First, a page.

Hello everyone and welcome back to Natick Drama Workshop! This blog is an edited version of something I posted at the end of the summer. If you read it back then I strongly suggest reading it again before Saturday!
In a little under a week we will be back at NDW for the spring show and I thought that perhaps it would be helpful to write up some audition tips to help both our new and returning actors get ready for our spring musical (no, I can't tell you what we're doing, but you will be happy).
Tip #1: Have the right attitude. Smile and be polite.
What does that have to do with acting? Nothing really, but whenever you audition, interview, or are trying to make a first impression you should always make people think that you want to be where you are and that you're happy and excited. If you get nervous it helps to remember this, so that you can get over some of your nerves by acting like you're happy. And when you smile, your mood can change!
Cindy, Lisa, Jane, and I notice when you look unhappy or when you're not polite. So put your best face forward, behave and say please and thank you!
*In the fall there were a few 8th graders who did not do this and it did affect how we cast. I'm not telling you this to call anyone out, but rather to encourage everyone to remember that how you present yourself during auditions matters. In the fall the attitude presented by these people filtered down to the rest of their auditions. That is why this is #1 on my list!
Tip #2: Smile while dancing and keep on moving.
This one sounds like the last one, but is more specific. When you do the dance audition you might not remember all the moves, or you might mess up, or maybe you just aren't the best dancer. That' okay. What we want to see is someone who can move and act their way through the dance combinations. Obviously it helps to be able to dance, but it's not completely necessary to have a good dance audition. Pretend that you are at your dance recital and smile like your grandparents are watching and then relax. Do your best and don't freak out or lose the smile if you mess up. Sometimes we see someone who doesn't do all the dance moves, but keeps smiling and bopping along and we know that there's something we can do with that person that will feature him/her. Plus, it means you have a good attitude and that is a must for all theater endeavors!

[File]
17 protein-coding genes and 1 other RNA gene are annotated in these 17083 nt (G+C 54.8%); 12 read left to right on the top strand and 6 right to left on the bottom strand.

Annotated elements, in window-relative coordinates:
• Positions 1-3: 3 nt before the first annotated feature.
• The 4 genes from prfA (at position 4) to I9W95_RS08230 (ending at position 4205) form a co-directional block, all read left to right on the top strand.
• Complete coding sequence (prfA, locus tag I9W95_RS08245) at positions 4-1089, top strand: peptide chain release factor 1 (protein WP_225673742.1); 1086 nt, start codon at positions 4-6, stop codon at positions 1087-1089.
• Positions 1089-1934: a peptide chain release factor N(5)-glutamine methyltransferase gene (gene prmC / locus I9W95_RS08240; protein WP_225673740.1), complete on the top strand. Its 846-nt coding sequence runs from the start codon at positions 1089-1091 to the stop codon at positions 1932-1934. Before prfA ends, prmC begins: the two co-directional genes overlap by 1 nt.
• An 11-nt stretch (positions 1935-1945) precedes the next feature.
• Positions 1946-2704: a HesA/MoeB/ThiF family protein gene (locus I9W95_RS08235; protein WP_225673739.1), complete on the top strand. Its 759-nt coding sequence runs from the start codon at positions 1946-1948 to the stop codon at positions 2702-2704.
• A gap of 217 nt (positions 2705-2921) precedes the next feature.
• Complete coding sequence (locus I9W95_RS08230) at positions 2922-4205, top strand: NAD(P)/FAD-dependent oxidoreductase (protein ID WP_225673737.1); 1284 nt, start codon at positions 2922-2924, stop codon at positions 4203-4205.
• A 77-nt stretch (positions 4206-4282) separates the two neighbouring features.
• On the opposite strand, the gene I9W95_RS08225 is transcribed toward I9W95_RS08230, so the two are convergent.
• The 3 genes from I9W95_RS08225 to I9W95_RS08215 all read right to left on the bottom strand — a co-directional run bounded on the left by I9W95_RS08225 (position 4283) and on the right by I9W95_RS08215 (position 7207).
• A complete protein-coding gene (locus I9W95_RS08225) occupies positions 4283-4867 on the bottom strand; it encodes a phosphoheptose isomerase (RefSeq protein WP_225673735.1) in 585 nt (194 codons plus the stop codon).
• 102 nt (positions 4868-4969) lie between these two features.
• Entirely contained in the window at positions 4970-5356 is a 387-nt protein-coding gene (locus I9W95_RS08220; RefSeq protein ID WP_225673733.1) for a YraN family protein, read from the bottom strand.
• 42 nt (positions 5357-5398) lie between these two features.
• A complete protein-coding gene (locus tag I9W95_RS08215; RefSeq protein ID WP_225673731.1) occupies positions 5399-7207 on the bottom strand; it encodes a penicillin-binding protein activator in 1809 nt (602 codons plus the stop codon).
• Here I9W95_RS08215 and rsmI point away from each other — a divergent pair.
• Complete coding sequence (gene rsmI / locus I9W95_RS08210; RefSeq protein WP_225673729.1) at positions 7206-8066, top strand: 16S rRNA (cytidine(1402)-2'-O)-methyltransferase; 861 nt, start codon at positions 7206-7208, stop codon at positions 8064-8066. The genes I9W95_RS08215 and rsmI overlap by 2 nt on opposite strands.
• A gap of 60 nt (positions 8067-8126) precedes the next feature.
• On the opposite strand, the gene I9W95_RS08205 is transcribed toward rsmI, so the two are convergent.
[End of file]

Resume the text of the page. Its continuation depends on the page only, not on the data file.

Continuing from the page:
*Additionally, think about it this way - during the performance what do you do if you suddenly forget part of a dance? You don't just stand there looking miserable. You keep on smiling and do something subtle until you can pick up the dance again. Think of your audition like a performance and improv your way through it if necessary. Of course, by the first performance I know this would never be an issue because you've been practicing your dances for months...
Tip #3: Act your song and sing it loud and proud.
While I'm being specific, let's talk about the music audition, which tends to be the scariest. When I was in NDW it was the scariest part for me, too. Believe it or not, I was a quiet kid and didn't always project during my singing auditions (which our "new" musical director, Jane, can attest to), but I wish I did. Here's the thing - your signing audition is also an acting audition so we need to hear you, even if you're off key. We also need to see you do more than just stand there with your arms at your side or crossed in front of you. We know your nervous and that's okay, but please do your best to show us that you care. What is the song about? Can you put in a dance move or a gesture that will show us that you're invested? Can you assume a character or an attitude to help get the point of the song across? At the very least - smile! And don't forget to project.